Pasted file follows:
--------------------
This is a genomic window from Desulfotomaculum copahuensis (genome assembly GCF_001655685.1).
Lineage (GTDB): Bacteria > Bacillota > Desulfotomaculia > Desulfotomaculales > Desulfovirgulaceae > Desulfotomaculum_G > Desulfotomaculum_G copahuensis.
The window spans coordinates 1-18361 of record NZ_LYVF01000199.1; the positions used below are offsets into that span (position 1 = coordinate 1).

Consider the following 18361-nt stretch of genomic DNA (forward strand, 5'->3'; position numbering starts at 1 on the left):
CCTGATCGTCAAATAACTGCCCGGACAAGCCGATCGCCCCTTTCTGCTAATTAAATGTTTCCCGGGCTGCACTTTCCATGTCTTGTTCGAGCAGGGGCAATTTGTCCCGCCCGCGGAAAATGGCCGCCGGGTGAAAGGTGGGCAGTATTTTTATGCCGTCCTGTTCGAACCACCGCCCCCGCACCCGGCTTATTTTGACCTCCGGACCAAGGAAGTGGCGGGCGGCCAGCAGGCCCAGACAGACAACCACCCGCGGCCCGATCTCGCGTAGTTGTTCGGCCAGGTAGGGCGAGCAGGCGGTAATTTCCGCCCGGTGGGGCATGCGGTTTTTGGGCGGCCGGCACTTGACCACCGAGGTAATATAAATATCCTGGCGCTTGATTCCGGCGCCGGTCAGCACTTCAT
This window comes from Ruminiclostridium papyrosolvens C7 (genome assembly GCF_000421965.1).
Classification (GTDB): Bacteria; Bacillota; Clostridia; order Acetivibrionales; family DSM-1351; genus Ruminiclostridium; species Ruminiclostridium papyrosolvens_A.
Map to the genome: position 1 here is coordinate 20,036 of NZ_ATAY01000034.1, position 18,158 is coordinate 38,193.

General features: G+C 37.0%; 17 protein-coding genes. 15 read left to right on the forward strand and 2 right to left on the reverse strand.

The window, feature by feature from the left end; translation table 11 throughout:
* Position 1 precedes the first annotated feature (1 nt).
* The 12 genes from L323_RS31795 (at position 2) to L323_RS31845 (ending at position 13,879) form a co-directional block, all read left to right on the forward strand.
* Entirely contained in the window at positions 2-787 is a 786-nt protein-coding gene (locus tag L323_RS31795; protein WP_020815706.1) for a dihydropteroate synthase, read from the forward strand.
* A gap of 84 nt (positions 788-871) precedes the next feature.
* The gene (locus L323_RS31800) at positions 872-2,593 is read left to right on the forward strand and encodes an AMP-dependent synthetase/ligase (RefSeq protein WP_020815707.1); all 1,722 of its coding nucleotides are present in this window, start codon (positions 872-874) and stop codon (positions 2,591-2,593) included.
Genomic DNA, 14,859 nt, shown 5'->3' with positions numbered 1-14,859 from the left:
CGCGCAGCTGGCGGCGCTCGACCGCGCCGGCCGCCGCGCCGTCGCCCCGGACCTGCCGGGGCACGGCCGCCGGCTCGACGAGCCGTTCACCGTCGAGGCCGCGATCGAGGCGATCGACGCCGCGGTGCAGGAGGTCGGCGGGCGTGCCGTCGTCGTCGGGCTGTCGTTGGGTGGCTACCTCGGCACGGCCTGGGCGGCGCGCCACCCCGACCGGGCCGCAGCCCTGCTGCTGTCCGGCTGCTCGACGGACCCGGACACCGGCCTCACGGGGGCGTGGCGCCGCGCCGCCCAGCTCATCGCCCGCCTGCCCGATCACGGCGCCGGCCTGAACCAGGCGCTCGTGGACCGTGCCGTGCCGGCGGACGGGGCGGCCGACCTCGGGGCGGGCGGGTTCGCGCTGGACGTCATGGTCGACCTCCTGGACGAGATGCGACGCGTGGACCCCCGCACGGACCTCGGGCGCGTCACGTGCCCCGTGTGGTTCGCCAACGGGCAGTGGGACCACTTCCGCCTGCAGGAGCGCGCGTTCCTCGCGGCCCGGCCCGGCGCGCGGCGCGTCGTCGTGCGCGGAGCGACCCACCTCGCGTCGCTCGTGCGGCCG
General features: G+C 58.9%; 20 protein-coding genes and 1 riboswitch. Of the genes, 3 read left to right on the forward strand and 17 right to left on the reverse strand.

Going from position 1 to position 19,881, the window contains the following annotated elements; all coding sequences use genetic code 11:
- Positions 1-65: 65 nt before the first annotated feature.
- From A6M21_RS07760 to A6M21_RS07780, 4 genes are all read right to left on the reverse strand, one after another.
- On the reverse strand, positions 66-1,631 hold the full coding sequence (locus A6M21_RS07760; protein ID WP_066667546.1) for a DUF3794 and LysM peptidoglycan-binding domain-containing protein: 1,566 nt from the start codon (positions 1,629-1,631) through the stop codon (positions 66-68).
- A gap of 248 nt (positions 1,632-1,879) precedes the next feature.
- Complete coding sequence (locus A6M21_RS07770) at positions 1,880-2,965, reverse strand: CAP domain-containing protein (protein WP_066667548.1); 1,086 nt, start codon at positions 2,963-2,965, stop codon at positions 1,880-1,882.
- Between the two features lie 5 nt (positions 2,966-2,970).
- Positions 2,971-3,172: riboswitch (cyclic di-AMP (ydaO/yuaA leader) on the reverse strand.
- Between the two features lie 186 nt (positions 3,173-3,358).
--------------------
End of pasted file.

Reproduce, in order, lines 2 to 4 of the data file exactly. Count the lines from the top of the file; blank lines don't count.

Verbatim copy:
Lineage (GTDB): Bacteria > Bacillota > Desulfotomaculia > Desulfotomaculales > Desulfovirgulaceae > Desulfotomaculum_G > Desulfotomaculum_G copahuensis.
The window spans coordinates 1-18361 of record NZ_LYVF01000199.1; the positions used below are offsets into that span (position 1 = coordinate 1).

Consider the following 18361-nt stretch of genomic DNA (forward strand, 5'->3'; position numbering starts at 1 on the left):